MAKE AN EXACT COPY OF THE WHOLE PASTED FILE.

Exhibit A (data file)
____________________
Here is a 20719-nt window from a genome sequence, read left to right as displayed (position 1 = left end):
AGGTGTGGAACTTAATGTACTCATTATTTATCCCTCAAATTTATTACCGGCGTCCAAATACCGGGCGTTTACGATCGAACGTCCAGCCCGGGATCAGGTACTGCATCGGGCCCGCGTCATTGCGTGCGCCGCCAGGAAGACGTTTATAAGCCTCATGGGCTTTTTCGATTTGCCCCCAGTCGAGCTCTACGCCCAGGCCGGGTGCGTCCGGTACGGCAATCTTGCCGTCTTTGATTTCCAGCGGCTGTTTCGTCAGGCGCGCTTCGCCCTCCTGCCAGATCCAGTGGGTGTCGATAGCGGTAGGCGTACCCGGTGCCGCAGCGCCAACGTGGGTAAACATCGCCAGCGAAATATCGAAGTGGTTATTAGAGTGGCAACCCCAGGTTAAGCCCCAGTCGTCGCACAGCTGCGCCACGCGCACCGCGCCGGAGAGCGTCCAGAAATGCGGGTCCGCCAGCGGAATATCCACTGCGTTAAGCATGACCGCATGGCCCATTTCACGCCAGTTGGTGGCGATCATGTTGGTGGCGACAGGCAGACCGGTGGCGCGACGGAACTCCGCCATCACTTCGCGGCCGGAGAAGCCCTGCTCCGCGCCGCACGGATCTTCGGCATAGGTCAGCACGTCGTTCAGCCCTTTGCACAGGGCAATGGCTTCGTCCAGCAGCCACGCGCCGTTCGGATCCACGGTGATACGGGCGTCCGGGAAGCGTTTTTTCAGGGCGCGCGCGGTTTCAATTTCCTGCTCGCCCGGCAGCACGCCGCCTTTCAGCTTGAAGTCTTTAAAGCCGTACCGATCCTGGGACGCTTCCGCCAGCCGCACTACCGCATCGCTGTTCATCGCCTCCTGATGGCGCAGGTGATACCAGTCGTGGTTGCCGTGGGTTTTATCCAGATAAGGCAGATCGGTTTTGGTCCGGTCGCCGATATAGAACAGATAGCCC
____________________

Here is a 20719-nt window from a genome sequence, read left to right as displayed (position 1 = left end):
AGGTGTGGAACTTAATGTACTCATTATTTATCCCTCAAATTTATTACCGGCGTCCAAATACCGGGCGTTTACGATCGAACGTCCAGCCCGGGATCAGGTACTGCATCGGGCCCGCGTCATTGCGTGCGCCGCCAGGAAGACGTTTATAAGCCTCATGGGCTTTTTCGATTTGCCCCCAGTCGAGCTCTACGCCCAGGCCGGGTGCGTCCGGTACGGCAATCTTGCCGTCTTTGATTTCCAGCGGCTGTTTCGTCAGGCGCGCTTCGCCCTCCTGCCAGATCCAGTGGGTGTCGATAGCGGTAGGCGTACCCGGTGCCGCAGCGCCAACGTGGGTAAACATCGCCAGCGAAATATCGAAGTGGTTATTAGAGTGGCAACCCCAGGTTAAGCCCCAGTCGTCGCACAGCTGCGCCACGCGCACCGCGCCGGAGAGCGTCCAGAAATGCGGGTCCGCCAGCGGAATATCCACTGCGTTAAGCATGACCGCATGGCCCATTTCACGCCAGTTGGTGGCGATCATGTTGGTGGCGACAGGCAGACCGGTGGCGCGACGGAACTCCGCCATCACTTCGCGGCCGGAGAAGCCCTGCTCCGCGCCGCACGGATCTTCGGCATAGGTCAGCACGTCGTTCAGCCCTTTGCACAGGGCAATGGCTTCGTCCAGCAGCCACGCGCCGTTCGGATCCACGGTGATACGGGCGTCCGGGAAGCGTTTTTTCAGGGCGCGCGCGGTTTCAATTTCCTGCTCGCCCGGCAGCACGCCGCCTTTCAGCTTGAAGTCTTTAAAGCCGTACCGATCCTGGGACGCTTCCGCCAGCCGCACTACCGCATCGCTGTTCATCGCCTCCTGATGGCGCAGGTGATACCAGTCGTGGTTGCCGTGGGTTTTATCCAGATAAGGCAGATCGGTTTTGGTCCGGTCGCCGATATAGAACAGATAGCCC